In the mood for a little steampunk with charming characters and a romp of a good time? Perfect. Because that's what you get with Phoenix Rising by Pip Ballantine and Tee Morris.
If you're a science fiction and fantasy reader, you know what today's shelves are filled with. Sparkly vampires, werewolves, ghostly lovers, and their paranormal, bandwagon-riding cousins. Post-apocalyptic zombies with a sense of humor or a fondness for the late 18th century novel of manners. Never-ending 100,000-page sagas of characters so numerous, it's like the Tribbles multiplied when you weren't looking.
But you can take a break from it all with a breezy, charming little steampunk romp called Phoenix Rising, A Ministry of Peculiar Occurrences Novel by Pip (Philippa) Ballantine and Tee Morris.
The story? In a world where steam engines run incredible inventions a la the famed TV show The Wild West, it's fair to say a lot of odd things are happening in London. The nefarious House of Usher lurks in the wings, an unpredictable threat. Londoners are being killed, their bodies left without bones, sans blood, or in other inexplicable conditions. A government agent investigates and winds up in Bedlam. A mysterious foreign assassin runs amok in the Opera House...
You name it; it happens. This novel is jam-packed with action, all of which will look great on the big screen if Phoenix Rising gets optioned by Hollywood. I hope it does. I'd love to see the special effects, and the characters are loads of fun.
The two protagonists are an odd couple, forced together into a partnership at the secretive government agency where they work to protect Queen Victoria and the British realm from peculiar occurrences. Sort of like The X-Files with tea and scones. Eliza Braun is a female government agent from the colonies (New Zealand to be exact), known for brash action, a fondness for guns and explosives, and her bulletproof corset. She joins forces with Wellington Books, the Ministry of Peculiar Occurrence's very proper librarian (ahem, archivist), who has a brilliant mind but no field experience, to try and bring down a mysterious and sinister organization before it destroys Britain.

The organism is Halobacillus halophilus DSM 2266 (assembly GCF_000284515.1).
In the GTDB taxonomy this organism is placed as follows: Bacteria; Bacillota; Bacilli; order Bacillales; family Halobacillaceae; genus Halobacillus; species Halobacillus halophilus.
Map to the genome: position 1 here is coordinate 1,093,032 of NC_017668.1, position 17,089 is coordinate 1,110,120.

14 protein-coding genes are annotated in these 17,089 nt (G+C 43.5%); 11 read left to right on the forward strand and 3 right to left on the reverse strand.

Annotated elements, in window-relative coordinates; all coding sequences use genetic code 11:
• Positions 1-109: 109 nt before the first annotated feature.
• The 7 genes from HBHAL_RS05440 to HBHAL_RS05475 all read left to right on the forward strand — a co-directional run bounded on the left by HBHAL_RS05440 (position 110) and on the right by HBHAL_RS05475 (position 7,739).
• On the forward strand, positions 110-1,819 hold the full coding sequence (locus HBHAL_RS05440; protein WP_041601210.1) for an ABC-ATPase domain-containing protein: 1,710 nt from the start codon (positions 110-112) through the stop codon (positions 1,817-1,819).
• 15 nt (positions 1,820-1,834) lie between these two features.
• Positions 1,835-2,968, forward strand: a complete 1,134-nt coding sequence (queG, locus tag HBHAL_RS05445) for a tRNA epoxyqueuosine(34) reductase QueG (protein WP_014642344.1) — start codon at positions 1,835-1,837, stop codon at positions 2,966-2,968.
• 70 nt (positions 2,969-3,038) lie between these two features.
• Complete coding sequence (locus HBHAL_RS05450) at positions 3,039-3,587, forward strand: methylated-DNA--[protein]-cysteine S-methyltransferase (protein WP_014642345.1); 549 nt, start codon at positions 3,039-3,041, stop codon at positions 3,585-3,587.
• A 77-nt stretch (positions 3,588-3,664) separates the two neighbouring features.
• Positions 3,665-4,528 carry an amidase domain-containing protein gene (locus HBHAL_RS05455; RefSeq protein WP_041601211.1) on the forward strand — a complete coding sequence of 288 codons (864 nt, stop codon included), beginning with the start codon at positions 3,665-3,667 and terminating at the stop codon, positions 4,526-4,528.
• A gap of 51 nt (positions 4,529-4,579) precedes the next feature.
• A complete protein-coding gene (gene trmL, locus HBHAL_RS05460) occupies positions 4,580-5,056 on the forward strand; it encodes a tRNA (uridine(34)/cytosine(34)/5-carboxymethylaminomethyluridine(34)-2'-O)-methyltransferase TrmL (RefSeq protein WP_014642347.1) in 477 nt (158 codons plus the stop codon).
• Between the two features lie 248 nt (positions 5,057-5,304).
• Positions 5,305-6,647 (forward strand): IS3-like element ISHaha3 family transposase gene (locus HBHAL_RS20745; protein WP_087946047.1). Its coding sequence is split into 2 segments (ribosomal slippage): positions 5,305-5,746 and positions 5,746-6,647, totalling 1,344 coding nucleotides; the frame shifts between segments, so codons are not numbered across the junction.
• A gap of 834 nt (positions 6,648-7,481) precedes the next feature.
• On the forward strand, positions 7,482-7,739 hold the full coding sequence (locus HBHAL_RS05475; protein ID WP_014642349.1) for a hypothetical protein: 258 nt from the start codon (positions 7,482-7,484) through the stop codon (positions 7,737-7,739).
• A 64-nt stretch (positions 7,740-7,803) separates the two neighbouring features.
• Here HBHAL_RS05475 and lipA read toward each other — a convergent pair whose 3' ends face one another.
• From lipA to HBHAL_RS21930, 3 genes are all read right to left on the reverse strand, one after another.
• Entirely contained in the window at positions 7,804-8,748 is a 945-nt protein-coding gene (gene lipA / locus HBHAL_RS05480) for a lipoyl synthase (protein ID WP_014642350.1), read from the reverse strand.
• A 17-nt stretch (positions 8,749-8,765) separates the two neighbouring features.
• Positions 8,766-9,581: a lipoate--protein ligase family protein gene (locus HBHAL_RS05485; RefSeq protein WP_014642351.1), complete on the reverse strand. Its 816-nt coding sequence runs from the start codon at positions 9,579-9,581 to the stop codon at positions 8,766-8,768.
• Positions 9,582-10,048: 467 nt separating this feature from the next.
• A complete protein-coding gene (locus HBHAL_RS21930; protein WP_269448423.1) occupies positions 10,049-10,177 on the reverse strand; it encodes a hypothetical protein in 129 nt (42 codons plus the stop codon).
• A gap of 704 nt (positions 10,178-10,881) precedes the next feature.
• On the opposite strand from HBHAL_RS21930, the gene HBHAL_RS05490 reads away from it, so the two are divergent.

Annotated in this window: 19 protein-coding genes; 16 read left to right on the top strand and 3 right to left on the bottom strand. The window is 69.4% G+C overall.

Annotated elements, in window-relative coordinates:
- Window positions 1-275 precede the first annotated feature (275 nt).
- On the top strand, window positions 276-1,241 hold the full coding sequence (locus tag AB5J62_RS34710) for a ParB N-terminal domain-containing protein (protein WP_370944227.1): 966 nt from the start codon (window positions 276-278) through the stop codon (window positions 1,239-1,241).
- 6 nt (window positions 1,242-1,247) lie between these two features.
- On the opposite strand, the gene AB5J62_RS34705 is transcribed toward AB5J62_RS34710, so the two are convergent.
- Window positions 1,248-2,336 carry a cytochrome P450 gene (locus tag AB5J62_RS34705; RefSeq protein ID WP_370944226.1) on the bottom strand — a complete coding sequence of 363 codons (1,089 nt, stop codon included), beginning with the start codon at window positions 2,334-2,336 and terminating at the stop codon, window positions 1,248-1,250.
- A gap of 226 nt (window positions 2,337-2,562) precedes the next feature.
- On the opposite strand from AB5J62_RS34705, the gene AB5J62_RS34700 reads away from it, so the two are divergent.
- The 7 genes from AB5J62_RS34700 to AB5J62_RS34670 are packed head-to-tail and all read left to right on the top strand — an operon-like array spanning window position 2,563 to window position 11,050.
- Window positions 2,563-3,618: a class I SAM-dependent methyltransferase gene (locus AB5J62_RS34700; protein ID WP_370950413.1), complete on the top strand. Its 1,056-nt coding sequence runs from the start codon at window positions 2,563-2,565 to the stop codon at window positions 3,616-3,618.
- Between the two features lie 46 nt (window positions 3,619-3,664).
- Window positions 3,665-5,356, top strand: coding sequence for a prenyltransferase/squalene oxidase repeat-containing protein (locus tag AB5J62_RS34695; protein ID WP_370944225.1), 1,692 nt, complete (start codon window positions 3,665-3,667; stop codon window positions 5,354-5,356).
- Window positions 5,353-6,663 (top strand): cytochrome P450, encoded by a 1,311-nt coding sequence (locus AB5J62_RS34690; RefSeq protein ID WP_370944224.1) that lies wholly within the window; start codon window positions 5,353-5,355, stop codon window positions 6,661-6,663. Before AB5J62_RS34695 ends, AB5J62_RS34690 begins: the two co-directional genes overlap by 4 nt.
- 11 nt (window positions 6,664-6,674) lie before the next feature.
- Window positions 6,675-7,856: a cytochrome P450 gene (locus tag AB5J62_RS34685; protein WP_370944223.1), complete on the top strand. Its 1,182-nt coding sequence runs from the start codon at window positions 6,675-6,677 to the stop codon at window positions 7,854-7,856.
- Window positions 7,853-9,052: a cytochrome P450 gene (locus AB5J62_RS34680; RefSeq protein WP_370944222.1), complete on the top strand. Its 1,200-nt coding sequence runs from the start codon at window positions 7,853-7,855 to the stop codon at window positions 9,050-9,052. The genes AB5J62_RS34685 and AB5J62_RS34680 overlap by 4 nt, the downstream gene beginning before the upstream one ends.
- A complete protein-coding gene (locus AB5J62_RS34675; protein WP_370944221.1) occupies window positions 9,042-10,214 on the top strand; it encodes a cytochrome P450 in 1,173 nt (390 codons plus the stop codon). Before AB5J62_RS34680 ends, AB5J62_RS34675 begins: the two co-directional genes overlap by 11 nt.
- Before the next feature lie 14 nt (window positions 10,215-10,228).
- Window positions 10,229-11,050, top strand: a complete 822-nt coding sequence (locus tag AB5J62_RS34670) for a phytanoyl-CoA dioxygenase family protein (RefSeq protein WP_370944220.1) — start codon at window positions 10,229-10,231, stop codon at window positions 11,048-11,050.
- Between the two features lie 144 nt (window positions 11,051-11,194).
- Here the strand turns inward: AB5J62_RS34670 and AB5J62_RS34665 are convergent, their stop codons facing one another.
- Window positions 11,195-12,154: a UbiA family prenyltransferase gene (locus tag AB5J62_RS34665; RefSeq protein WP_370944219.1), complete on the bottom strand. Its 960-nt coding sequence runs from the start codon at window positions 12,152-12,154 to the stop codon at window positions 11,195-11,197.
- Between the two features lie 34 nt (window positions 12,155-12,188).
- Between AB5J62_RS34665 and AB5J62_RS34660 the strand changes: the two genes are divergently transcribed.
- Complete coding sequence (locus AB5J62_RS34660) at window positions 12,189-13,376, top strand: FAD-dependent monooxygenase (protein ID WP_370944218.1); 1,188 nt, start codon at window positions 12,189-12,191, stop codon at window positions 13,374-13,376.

Like you'd expect in a steampunk novel, the characters balance good manners and a stiff British upper lip with mayhem, and it is a blast to follow along and see what happens. The romantic tension between Eliza and Wellington is neatly done and never overshadows the action. The writing flows well, keeping you moving steadily forward to the exciting, explosive ending. And there are just enough threads to lead to a second novel. (It's sci-fi. The authors can't afford to throw away the opportunity for a series, and they don't.)
You may recognize one or both authors from other works. Ballantine recently wrote Geist, the first in a series of fantasy novels. Morris created the podcast novel Morevi and the informational how-to book All a Twitter, among other works. Their combined effort on Phoenix Rising is so lively that it's clear they enjoyed working together as coauthors.
Bottom line: Phoenix Rising is certainly worth picking up at your local bookstore (which is still a marker of traditional publishing success). Or if you prefer, get it in e-book form. Plan to read it rather quickly; you won't want to put it down.
For more information, visit the official website for the novel, The Ministry of Peculiar Occurrences. And you can follow the whole gang, authors and the Ministry, on Twitter too.
Copyright (c) by Michele Chiappetta. All rights reserved.